Sure, I accept the first part. As I said, I didn't see the text accompanying the video.Maybe you didn't read the whole thing. You would have read there was a confrontation at the front door, he then broke down a fence and was trying to break the sliding glass, they called 911, he continued to gain entry, so he shot him in the leg (there is no mention of that leg being on the other side of the glass). Now, I ask you the same question: what would you have him do at this point? Invite him in and offer him a cup of coffee until the cops show up? Seriously, what is the correct course of action in MikeB302000land?You go off on this "naturally he must be exaggerating" claim with zero evidence and side with the rip roaring drunk who claims he didn't know what house it was. Why aren't his claims exaggerated to you?
And what's with this "first opportunity" crap? The first opportunity would have been at the front door, not after breaking down a fence and going to the back door, and a call to 911 placed, repeated attempts, etc.And are you contending that he shot him through the glass, even though there is no mention of that? Is that the fact you are fabricating to call this a bad shoot?
Doesn't "ATTEMPTING to break a glass sliding door" sound a little strange and ambiguous to you. The guy was a veritable threatening mountain of a man, and drunk to boot. I really don't see lethal threat in his actions, only drunken shenanigans. And I've explained many times why I suspect so-called defensive shooters of exaggerating afterwards. What would you do, downplay the events in an attempt to be humble?
It said he continued to gain entry when he was shot in the leg. That means his leg was inside the door. It would be abundantly clear if it wasn't because you'd have shattered glass from the bullet, and there is no mention of that whatsoever. Even if the reporter overlooked that detail, the cops wouldn't. California isn't exactly gun friendly, yet the cops described the drunk as "lucky to be alive", implying that deadly force would have been justified.Regarding you baseless claims that the shooter had a reason to exaggerate, don't you think the drunk off his gourd who got shot trying to break into someone's house would also have a reason to exaggerate? Why do you take his word over the family man who is at home with his wife and baby on a Saturday night?If you're going to make up facts to claim this wasn't a legitimate DGU, why not go for broke and say he chased him down the street and fired two shots into his buttocks?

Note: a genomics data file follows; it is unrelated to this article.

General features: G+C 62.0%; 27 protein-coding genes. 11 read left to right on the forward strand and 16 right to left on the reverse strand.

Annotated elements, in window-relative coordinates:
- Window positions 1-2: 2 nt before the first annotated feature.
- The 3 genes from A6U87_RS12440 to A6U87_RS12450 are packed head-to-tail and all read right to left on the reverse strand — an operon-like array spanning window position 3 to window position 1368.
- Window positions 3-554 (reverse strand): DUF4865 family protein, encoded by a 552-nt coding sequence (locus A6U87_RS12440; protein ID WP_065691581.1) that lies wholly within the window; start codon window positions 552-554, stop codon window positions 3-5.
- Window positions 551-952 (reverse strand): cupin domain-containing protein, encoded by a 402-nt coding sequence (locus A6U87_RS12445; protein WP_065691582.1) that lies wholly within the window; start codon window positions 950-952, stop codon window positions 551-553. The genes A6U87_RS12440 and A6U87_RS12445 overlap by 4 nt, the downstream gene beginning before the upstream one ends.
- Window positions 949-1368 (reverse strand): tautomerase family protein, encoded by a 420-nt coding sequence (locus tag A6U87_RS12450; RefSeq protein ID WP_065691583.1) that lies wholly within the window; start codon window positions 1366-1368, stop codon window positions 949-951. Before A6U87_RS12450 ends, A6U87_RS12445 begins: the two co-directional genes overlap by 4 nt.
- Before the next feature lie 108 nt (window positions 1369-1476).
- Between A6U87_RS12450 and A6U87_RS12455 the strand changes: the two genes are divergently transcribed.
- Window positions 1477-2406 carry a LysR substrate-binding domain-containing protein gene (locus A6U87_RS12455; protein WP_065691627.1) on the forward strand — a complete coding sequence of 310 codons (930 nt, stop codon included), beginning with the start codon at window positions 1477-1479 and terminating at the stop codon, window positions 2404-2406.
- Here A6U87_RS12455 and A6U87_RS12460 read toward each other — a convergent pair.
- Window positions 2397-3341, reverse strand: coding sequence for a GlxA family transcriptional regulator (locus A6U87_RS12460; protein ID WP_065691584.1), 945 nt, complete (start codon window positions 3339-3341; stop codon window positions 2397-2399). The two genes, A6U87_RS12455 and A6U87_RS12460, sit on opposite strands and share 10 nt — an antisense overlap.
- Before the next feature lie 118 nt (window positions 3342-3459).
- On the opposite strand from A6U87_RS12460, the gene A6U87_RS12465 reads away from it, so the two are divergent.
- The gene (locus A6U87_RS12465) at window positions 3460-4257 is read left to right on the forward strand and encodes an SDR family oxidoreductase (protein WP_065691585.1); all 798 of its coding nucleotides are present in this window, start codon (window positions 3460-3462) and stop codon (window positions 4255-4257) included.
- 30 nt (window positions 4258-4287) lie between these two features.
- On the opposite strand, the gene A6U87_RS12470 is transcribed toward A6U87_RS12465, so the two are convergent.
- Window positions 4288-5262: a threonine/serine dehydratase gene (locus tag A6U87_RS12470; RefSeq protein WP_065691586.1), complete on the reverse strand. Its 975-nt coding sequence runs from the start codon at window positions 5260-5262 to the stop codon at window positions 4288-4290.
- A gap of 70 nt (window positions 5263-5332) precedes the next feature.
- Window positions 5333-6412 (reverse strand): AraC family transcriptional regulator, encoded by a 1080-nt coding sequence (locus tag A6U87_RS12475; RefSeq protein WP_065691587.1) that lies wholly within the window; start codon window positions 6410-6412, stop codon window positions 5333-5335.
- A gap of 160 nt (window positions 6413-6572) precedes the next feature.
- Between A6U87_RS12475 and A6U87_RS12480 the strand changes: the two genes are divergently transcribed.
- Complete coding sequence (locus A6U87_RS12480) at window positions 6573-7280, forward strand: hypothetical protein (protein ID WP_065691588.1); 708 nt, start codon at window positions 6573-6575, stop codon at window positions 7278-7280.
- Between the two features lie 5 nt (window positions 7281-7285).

I must remind you that you are talking about falsifying a police report, which is a serious crime. It is not worth embellishing, unless the crime he is covering up is even worse. Is that what you think? That he's covering up an attempted murder and the police are too incompetent to figure out that he shot someone through a glass door at first opportunity?
Yes, that's exactly what I think might have happened. What, all of a sudden you're touting police competence? How many times have I posted stories of armed home owners shooting unarmed people under questionable circumstances for which they were not charged? You make it sound like it never happens.
So you are saying the drunk was outside when the homeowner shot him through the glass, and the police could figure that out?
I don't know. Maybe the homeowner opened the sliding glass door and shot the guy. The point is if the drunk guy entered the house through the glass door the story would have said that. Drunken man crashes through glass sliding door and is shot by homeowner.
I did miss that, because I only watched the video. What's your excuse for missing the parts about how he first calmly explained the man had the wrong house, and the threats made, breaking of doors, baby in the house, etc. In your feverish attempt to defend violent breaking and entering, you seemed to miss these points.
I'm opposed to shooting people unnecessarily and then exaggerating the threat afterwards to justify what you've done.